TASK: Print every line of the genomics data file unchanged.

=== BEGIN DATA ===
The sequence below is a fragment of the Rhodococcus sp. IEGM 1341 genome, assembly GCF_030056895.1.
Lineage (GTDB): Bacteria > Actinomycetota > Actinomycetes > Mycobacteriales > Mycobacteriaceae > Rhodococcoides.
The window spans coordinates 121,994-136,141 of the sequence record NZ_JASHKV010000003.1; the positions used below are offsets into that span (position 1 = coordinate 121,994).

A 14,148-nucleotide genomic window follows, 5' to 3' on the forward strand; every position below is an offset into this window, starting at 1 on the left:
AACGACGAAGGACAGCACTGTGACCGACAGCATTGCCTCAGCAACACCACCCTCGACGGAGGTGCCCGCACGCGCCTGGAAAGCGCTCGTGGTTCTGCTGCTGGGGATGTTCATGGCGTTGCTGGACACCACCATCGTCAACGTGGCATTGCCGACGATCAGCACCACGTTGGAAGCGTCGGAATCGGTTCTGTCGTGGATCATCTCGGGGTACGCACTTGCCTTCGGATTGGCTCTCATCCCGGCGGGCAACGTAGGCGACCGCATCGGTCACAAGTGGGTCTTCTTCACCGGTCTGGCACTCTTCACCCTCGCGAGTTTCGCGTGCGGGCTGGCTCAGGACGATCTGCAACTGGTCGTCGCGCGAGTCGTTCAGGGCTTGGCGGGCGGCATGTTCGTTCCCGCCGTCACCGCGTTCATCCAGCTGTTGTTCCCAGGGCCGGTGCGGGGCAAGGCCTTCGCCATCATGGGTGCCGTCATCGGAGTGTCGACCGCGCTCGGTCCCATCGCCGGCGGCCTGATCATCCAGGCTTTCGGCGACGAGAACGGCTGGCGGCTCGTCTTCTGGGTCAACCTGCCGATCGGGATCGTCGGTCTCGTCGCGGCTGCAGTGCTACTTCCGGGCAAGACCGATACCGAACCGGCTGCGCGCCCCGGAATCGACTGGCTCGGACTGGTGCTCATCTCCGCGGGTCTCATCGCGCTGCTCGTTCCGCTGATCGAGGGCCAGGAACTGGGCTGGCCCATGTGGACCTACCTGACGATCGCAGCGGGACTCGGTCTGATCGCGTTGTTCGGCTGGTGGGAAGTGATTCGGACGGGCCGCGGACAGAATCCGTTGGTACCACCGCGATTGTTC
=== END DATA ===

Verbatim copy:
The sequence below is a fragment of the Rhodococcus sp. IEGM 1341 genome, assembly GCF_030056895.1.
Lineage (GTDB): Bacteria > Actinomycetota > Actinomycetes > Mycobacteriales > Mycobacteriaceae > Rhodococcoides.
The window spans coordinates 121,994-136,141 of the sequence record NZ_JASHKV010000003.1; the positions used below are offsets into that span (position 1 = coordinate 121,994).

A 14,148-nucleotide genomic window follows, 5' to 3' on the forward strand; every position below is an offset into this window, starting at 1 on the left:
AACGACGAAGGACAGCACTGTGACCGACAGCATTGCCTCAGCAACACCACCCTCGACGGAGGTGCCCGCACGCGCCTGGAAAGCGCTCGTGGTTCTGCTGCTGGGGATGTTCATGGCGTTGCTGGACACCACCATCGTCAACGTGGCATTGCCGACGATCAGCACCACGTTGGAAGCGTCGGAATCGGTTCTGTCGTGGATCATCTCGGGGTACGCACTTGCCTTCGGATTGGCTCTCATCCCGGCGGGCAACGTAGGCGACCGCATCGGTCACAAGTGGGTCTTCTTCACCGGTCTGGCACTCTTCACCCTCGCGAGTTTCGCGTGCGGGCTGGCTCAGGACGATCTGCAACTGGTCGTCGCGCGAGTCGTTCAGGGCTTGGCGGGCGGCATGTTCGTTCCCGCCGTCACCGCGTTCATCCAGCTGTTGTTCCCAGGGCCGGTGCGGGGCAAGGCCTTCGCCATCATGGGTGCCGTCATCGGAGTGTCGACCGCGCTCGGTCCCATCGCCGGCGGCCTGATCATCCAGGCTTTCGGCGACGAGAACGGCTGGCGGCTCGTCTTCTGGGTCAACCTGCCGATCGGGATCGTCGGTCTCGTCGCGGCTGCAGTGCTACTTCCGGGCAAGACCGATACCGAACCGGCTGCGCGCCCCGGAATCGACTGGCTCGGACTGGTGCTCATCTCCGCGGGTCTCATCGCGCTGCTCGTTCCGCTGATCGAGGGCCAGGAACTGGGCTGGCCCATGTGGACCTACCTGACGATCGCAGCGGGACTCGGTCTGATCGCGTTGTTCGGCTGGTGGGAAGTGATTCGGACGGGCCGCGGACAGAATCCGTTGGTACCACCGCGATTGTTC